New York Judge Blocks State Ban on Guns in Places of Worship

gun law
John Deloca, owner of Seneca Sporting Range, prepares to fire his 9mm semi-automatic handgun during a shooting demonstration at his gun range, June 23, 2022, in New York. A sweeping new gun law in New York that would require applicants to hand over social media information before they could carry a gun in public while declaring bucolic parks, bustling Times Square and a long list of other places off limits for firearms is scheduled to take effect Thursday, Sept. 1, 2022, amid legal battles and lingering confusion.
AP Photo/Bebeto Matthews, File

A federal judge on Thursday temporarily blocked the part of a New York state law that makes it a crime for people to carry guns in places of worship.

U.S. District Judge John Sinatra Jr. sided with two Buffalo-area clerics joined by two gun rights organizations who had sued and sought a temporary restraining order to stop the enforcement of the law while the case proceeds.

The two sides are scheduled to argue the matter in court on Nov. 3 as Sinatra weighs whether to go further and issue a preliminary injunction.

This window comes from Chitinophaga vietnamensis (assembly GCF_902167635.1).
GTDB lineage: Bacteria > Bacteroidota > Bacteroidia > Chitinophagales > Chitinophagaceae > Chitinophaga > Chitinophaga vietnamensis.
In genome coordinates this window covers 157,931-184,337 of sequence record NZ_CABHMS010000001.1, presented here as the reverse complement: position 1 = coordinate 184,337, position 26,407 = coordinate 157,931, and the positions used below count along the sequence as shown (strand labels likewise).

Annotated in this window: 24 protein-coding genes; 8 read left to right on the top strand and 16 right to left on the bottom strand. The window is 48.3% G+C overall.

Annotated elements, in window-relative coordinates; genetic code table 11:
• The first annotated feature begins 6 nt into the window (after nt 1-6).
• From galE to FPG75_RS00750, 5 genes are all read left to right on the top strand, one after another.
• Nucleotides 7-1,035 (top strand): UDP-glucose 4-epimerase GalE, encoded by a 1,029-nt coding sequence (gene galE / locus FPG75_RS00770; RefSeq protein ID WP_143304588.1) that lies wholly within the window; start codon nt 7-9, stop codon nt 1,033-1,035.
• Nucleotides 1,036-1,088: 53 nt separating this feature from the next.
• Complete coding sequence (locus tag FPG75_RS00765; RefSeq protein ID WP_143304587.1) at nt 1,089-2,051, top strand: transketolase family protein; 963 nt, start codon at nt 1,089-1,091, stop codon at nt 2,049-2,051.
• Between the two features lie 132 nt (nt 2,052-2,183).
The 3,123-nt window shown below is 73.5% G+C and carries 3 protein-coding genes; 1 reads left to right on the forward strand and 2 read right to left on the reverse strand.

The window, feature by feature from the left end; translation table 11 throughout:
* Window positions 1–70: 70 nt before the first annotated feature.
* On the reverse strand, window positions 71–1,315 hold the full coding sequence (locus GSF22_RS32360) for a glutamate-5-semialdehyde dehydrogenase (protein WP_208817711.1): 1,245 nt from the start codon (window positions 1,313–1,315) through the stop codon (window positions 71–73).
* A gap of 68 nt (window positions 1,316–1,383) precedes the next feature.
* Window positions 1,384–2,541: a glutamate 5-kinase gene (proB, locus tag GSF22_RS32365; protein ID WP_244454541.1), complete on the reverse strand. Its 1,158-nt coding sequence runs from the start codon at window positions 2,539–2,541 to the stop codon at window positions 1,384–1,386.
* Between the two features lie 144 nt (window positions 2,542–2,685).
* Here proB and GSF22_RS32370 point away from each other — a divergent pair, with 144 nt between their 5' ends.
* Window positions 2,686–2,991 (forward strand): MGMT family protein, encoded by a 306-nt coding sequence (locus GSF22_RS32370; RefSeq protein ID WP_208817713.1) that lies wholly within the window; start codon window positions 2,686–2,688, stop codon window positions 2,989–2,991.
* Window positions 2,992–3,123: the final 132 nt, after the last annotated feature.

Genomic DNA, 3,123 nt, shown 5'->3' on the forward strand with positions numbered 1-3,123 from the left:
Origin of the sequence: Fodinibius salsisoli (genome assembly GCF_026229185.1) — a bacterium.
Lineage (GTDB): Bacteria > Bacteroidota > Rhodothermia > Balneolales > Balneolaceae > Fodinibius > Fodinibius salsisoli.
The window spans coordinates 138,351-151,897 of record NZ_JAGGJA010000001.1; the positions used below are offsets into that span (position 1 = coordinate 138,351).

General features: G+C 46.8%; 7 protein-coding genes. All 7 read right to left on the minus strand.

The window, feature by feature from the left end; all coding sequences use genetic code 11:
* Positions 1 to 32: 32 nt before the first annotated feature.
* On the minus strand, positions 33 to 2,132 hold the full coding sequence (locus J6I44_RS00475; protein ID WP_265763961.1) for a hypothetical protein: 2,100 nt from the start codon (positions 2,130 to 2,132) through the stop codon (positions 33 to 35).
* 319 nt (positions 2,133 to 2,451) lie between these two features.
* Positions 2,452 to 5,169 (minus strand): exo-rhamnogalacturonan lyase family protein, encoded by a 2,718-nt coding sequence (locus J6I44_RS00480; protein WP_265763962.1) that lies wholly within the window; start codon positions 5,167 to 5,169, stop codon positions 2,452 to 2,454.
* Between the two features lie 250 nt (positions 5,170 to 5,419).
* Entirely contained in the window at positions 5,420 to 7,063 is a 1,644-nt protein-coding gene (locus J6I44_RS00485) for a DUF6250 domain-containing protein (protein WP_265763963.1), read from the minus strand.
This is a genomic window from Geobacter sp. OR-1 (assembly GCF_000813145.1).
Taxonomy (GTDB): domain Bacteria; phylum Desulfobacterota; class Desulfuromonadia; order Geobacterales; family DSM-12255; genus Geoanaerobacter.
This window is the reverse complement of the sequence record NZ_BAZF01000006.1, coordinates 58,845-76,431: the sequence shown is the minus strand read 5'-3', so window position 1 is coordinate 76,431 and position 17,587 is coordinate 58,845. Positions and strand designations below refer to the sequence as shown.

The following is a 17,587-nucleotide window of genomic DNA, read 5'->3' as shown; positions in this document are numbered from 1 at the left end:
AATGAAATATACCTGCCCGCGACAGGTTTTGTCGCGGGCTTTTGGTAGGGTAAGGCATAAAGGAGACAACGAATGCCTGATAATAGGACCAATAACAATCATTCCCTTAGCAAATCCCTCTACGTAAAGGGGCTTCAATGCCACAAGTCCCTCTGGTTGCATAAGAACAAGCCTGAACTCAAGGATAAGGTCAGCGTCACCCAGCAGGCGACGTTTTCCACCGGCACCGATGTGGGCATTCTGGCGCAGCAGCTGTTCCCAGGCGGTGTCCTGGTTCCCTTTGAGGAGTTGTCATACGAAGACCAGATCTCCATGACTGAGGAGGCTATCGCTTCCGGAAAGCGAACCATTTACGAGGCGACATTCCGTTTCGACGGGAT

New York lawmakers rewrote the state’s gun laws last summer after the U.S. Supreme Court invalidated the state’s old system of granting permits to carry handguns outside the home. Among the provisions of the new law was a ban on guns in places of worship and other locations deemed “sensitive.”

In his ruling, Sinatra held that the state didn’t demonstrate that the restriction comported with the Supreme Court’s ruling in June, and wrote that allowing people to carry guns in places of worship “would serve the public interest of fostering self-defense at places of worship across the state.”

Without it, Sinatra wrote, “the law creates a vulnerable population of attendees at places of worship left to the whims of potential armed wrongdoers who are uninterested in following the law in any event.”

The state had argued that there was historical precedent for bans on guns in houses of worship, citing laws in the late 19th-century in Texas, Georgia, Missouri and Virginia. But Sinatra dismissed them as “outliers” that didn’t constitute a tradition of accepted prohibitions.

New York’s law has faced other legal challenges. This month, a federal judge in Syracuse put a hold on several of the state’s new licensing rules for carrying handguns in public, including one that made applicants turn over information about their social media accounts.

The state appealed, and about a week later a federal appeals court allowed New York to continue enforcing the new law as it considered the lower court’s ruling.